abusesaffiliationarrow-downarrow-leftarrow-rightarrow-upattack-typeburgerchevron-downchevron-leftchevron-rightchevron-upClock iconclosedeletedevelopment-povertydiscriminationdollardownloademailenvironmentexternal-linkfacebookfiltergenderglobegroupshealthC4067174-3DD9-4B9E-AD64-284FDAAE6338@1xinformation-outlineinformationinstagraminvestment-trade-globalisationissueslabourlanguagesShapeCombined Shapeline, chart, up, arrow, graphlocationmap-pinminusnewsorganisationotheroverviewpluspreviewArtboard 185profilerefreshIconnewssearchsecurityPathStock downStock steadyStock uptagticktooltiptwitteruniversalityweb

Diese Seite ist nicht auf Deutsch verfügbar und wird angezeigt auf English


13 Feb 2020


Response by Siemens


Siemens has extensively reviewed the order for the Adani project in Australia and carefully weighed up the interests of the various stakeholders.

- The fact is that, in the case of willful default, no limitations of liability would apply, thus resulting in the threat of unlimited liability for damages. For this reason, there’s practically no legally and economically responsible way for the Managing Board to unwind the agreement without neglecting fiduciary duties.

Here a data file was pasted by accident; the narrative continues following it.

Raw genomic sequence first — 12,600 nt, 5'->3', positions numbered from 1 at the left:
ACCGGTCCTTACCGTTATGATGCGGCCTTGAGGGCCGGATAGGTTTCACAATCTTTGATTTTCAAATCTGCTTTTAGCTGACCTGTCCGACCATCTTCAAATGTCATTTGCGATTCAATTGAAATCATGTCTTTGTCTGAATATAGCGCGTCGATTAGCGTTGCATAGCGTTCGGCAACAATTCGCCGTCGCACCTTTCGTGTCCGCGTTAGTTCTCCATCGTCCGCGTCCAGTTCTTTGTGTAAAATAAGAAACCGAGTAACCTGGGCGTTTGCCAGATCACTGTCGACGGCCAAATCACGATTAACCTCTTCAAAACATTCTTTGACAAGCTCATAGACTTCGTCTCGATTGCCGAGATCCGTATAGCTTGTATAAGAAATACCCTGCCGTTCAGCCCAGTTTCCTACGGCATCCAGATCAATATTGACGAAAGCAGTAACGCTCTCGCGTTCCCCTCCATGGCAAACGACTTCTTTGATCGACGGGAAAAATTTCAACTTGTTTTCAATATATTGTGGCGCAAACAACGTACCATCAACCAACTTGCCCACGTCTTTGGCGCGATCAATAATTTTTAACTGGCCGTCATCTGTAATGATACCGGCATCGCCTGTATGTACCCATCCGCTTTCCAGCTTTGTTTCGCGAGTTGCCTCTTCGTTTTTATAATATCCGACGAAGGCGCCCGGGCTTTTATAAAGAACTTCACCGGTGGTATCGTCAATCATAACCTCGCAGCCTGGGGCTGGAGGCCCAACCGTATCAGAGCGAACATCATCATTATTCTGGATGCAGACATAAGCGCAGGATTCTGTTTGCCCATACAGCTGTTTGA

- It's also clear that the Carmichael mine has received all necessary approvals from the Australian authorities, fulfils strict environmental obligations, and is backed by Australia’s major political parties. Siemens, as a company, can’t simply ignore this fact.

- However, Siemens has secured the right to unilaterally withdraw from the agreement if the customer violates very stringent environmental obligations.

- Siemens will establish a Sustainability Committee with external members to give social and environmental concerns even more priority and attention in the future.

- Our declaration of intent to support the Paris Climate Agreement and to drive decarbonization with our innovative technologies and solutions across all relevant sectors applies without limitation.

Statement on the indigenous people:

The region’s indigenous inhabitants voted 294-1 in favor of the Indigenous Land Use Agreement with Adani (ILAWA). At the meeting scheduled to vote on the Indigenous Land Use Agreement (ILUA) between Adani and the indigenous Wangan and Jagalingou (W&J) groups, attendees voted 294-1 in favor of authorizing the ILUA. A very small, albeit vocal group of W&J people, who didn’t attend the meeting, have repeatedly challenged this outcome in the Australian courts with the aim of overturning, repealing or invalidating it. All motions and appeals have been rejected by the courts. The courts have unanimously found that Adani duly obtained and received the approval of the W&J people regarding its project on the indigenous peoples’ ancestral land.

The W&J people are not the only indigenous group with a legal right to the land on which the project is located. Adani is also involved in five other project-related ILUAs with indigenous partners who are members of the Jangga, Birriah and Juru indigenous groups. None of these ILUAs have been challenged in court.